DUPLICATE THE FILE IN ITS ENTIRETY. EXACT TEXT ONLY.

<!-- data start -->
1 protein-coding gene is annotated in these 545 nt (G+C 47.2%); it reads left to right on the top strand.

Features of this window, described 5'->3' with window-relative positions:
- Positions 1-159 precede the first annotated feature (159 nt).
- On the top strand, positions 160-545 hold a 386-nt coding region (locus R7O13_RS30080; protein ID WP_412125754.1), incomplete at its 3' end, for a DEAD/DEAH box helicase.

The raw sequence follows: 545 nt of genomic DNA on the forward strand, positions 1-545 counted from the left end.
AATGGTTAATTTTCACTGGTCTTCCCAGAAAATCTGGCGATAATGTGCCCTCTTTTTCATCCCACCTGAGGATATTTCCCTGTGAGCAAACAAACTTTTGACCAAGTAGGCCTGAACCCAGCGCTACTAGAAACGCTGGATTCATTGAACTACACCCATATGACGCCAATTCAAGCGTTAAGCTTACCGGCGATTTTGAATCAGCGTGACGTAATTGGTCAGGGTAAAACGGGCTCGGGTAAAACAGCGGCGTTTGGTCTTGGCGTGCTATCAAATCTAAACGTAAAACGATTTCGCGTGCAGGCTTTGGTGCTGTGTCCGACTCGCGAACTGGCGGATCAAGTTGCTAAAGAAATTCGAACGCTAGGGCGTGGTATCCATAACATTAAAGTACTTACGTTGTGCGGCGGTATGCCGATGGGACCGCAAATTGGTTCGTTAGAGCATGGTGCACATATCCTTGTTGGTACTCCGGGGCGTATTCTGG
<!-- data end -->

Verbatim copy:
1 protein-coding gene is annotated in these 545 nt (G+C 47.2%); it reads left to right on the top strand.

Features of this window, described 5'->3' with window-relative positions:
- Positions 1-159 precede the first annotated feature (159 nt).
- On the top strand, positions 160-545 hold a 386-nt coding region (locus R7O13_RS30080; protein ID WP_412125754.1), incomplete at its 3' end, for a DEAD/DEAH box helicase.

The raw sequence follows: 545 nt of genomic DNA on the forward strand, positions 1-545 counted from the left end.
AATGGTTAATTTTCACTGGTCTTCCCAGAAAATCTGGCGATAATGTGCCCTCTTTTTCATCCCACCTGAGGATATTTCCCTGTGAGCAAACAAACTTTTGACCAAGTAGGCCTGAACCCAGCGCTACTAGAAACGCTGGATTCATTGAACTACACCCATATGACGCCAATTCAAGCGTTAAGCTTACCGGCGATTTTGAATCAGCGTGACGTAATTGGTCAGGGTAAAACGGGCTCGGGTAAAACAGCGGCGTTTGGTCTTGGCGTGCTATCAAATCTAAACGTAAAACGATTTCGCGTGCAGGCTTTGGTGCTGTGTCCGACTCGCGAACTGGCGGATCAAGTTGCTAAAGAAATTCGAACGCTAGGGCGTGGTATCCATAACATTAAAGTACTTACGTTGTGCGGCGGTATGCCGATGGGACCGCAAATTGGTTCGTTAGAGCATGGTGCACATATCCTTGTTGGTACTCCGGGGCGTATTCTGG